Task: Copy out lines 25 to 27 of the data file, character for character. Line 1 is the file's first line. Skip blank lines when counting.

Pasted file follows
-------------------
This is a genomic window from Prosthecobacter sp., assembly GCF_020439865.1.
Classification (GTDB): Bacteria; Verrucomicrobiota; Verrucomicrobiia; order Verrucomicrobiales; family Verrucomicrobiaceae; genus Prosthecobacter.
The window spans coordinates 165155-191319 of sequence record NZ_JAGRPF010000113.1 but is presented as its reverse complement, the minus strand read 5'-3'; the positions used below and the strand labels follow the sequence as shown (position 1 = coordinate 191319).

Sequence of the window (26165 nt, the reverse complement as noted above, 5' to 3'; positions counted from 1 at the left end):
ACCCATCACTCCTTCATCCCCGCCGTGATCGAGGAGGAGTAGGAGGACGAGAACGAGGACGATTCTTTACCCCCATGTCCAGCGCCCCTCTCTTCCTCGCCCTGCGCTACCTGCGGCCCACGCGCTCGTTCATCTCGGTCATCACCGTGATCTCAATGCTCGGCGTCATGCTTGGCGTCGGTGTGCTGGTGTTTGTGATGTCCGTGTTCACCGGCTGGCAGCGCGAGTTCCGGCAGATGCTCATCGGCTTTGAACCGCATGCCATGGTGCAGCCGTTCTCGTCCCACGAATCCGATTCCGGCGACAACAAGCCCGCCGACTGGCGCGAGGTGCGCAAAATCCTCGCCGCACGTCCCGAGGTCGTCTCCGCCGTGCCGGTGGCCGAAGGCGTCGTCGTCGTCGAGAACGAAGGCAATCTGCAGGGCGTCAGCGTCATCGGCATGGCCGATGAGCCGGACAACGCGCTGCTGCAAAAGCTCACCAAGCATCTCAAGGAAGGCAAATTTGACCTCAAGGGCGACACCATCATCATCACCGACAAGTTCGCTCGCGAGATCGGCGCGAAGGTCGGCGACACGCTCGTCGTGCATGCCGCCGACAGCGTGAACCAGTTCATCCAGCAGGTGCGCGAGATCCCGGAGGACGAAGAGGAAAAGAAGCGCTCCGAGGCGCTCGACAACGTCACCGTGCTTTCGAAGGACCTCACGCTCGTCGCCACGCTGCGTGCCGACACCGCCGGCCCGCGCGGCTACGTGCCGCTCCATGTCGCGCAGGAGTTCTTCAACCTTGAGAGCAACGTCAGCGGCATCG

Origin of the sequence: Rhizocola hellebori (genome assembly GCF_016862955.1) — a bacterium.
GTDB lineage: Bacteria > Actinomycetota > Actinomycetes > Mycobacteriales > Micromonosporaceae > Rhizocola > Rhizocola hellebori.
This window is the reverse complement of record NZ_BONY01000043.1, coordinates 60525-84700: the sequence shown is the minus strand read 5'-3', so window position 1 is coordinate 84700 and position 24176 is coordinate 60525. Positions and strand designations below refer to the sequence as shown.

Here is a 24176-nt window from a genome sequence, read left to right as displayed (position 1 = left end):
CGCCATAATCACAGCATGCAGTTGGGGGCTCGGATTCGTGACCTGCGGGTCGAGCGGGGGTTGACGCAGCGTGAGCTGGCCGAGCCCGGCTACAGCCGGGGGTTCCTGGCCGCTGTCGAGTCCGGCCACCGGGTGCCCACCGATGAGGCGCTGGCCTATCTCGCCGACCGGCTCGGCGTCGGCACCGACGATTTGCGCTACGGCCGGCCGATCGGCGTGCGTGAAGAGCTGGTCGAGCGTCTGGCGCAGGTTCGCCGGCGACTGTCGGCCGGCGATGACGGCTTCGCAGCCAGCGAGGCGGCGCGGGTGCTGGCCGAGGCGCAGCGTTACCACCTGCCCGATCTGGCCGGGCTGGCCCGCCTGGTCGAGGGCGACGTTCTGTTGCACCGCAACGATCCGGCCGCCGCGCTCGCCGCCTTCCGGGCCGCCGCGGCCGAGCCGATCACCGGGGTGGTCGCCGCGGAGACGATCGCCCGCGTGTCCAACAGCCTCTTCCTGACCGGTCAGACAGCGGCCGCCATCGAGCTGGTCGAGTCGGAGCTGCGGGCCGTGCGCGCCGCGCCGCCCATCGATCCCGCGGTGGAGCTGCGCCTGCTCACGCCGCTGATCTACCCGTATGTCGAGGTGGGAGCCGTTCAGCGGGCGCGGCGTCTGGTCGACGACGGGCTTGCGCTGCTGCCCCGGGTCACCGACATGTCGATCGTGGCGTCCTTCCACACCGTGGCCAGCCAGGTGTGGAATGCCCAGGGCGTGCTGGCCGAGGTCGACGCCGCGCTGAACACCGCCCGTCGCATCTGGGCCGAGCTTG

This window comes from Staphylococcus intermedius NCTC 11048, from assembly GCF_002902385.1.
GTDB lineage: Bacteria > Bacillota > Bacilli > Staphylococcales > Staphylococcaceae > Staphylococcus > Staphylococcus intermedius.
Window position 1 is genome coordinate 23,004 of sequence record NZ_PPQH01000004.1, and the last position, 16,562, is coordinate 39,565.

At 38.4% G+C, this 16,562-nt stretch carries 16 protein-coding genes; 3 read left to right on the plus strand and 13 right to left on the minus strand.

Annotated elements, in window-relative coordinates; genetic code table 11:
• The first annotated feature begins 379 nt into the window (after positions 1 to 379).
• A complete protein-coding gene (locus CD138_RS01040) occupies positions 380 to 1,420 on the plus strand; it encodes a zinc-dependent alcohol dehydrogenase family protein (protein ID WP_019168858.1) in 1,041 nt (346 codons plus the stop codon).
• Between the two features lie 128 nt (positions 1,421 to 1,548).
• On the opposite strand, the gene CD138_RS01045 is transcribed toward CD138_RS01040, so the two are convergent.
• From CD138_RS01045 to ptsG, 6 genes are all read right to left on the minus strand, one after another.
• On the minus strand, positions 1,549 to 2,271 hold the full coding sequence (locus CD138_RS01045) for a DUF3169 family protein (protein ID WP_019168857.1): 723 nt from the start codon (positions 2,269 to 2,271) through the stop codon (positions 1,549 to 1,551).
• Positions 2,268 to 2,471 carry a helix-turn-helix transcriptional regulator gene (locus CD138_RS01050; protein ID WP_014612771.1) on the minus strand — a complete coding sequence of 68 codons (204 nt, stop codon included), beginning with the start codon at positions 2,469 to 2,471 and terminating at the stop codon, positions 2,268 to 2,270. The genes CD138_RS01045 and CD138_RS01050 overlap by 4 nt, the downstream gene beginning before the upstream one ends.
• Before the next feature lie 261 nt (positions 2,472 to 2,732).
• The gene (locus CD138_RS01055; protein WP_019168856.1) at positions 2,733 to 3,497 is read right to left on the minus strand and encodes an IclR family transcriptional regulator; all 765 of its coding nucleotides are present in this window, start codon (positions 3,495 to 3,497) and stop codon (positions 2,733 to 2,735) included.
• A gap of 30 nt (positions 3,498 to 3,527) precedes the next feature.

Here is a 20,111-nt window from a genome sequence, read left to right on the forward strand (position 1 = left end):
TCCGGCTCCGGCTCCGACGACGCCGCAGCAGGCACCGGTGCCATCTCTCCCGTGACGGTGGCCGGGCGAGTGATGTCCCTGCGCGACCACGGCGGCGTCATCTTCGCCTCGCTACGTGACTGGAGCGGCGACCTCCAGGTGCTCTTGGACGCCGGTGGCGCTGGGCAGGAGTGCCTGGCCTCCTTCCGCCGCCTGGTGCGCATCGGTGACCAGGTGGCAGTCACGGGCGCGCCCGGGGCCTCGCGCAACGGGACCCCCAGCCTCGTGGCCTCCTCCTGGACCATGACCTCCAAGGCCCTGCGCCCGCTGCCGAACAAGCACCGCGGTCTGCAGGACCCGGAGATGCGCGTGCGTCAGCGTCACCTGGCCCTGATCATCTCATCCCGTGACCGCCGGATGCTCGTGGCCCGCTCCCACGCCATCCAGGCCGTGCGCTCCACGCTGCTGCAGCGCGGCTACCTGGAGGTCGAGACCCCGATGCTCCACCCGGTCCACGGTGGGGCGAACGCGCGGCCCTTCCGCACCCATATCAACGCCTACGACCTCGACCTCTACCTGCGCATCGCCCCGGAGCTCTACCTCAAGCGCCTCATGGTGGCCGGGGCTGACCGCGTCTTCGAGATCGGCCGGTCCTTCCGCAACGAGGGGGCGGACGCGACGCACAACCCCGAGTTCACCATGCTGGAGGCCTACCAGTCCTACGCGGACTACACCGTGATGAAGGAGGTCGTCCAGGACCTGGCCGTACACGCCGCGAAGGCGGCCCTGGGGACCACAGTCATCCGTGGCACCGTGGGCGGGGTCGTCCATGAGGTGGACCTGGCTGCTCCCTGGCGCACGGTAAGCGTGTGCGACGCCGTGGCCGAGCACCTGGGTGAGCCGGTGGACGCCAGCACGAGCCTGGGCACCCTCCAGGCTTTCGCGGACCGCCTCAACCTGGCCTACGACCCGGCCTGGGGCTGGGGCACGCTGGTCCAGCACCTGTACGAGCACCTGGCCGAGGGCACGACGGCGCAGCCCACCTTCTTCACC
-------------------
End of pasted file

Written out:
• A gap of 30 nt (positions 3,498 to 3,527) precedes the next feature.

Here is a 20,111-nt window from a genome sequence, read left to right on the forward strand (position 1 = left end):
TCCGGCTCCGGCTCCGACGACGCCGCAGCAGGCACCGGTGCCATCTCTCCCGTGACGGTGGCCGGGCGAGTGATGTCCCTGCGCGACCACGGCGGCGTCATCTTCGCCTCGCTACGTGACTGGAGCGGCGACCTCCAGGTGCTCTTGGACGCCGGTGGCGCTGGGCAGGAGTGCCTGGCCTCCTTCCGCCGCCTGGTGCGCATCGGTGACCAGGTGGCAGTCACGGGCGCGCCCGGGGCCTCGCGCAACGGGACCCCCAGCCTCGTGGCCTCCTCCTGGACCATGACCTCCAAGGCCCTGCGCCCGCTGCCGAACAAGCACCGCGGTCTGCAGGACCCGGAGATGCGCGTGCGTCAGCGTCACCTGGCCCTGATCATCTCATCCCGTGACCGCCGGATGCTCGTGGCCCGCTCCCACGCCATCCAGGCCGTGCGCTCCACGCTGCTGCAGCGCGGCTACCTGGAGGTCGAGACCCCGATGCTCCACCCGGTCCACGGTGGGGCGAACGCGCGGCCCTTCCGCACCCATATCAACGCCTACGACCTCGACCTCTACCTGCGCATCGCCCCGGAGCTCTACCTCAAGCGCCTCATGGTGGCCGGGGCTGACCGCGTCTTCGAGATCGGCCGGTCCTTCCGCAACGAGGGGGCGGACGCGACGCACAACCCCGAGTTCACCATGCTGGAGGCCTACCAGTCCTACGCGGACTACACCGTGATGAAGGAGGTCGTCCAGGACCTGGCCGTACACGCCGCGAAGGCGGCCCTGGGGACCACAGTCATCCGTGGCACCGTGGGCGGGGTCGTCCATGAGGTGGACCTGGCTGCTCCCTGGCGCACGGTAAGCGTGTGCGACGCCGTGGCCGAGCACCTGGGTGAGCCGGTGGACGCCAGCACGAGCCTGGGCACCCTCCAGGCTTTCGCGGACCGCCTCAACCTGGCCTACGACCCGGCCTGGGGCTGGGGCACGCTGGTCCAGCACCTGTACGAGCACCTGGCCGAGGGCACGACGGCGCAGCCCACCTTCTTCACC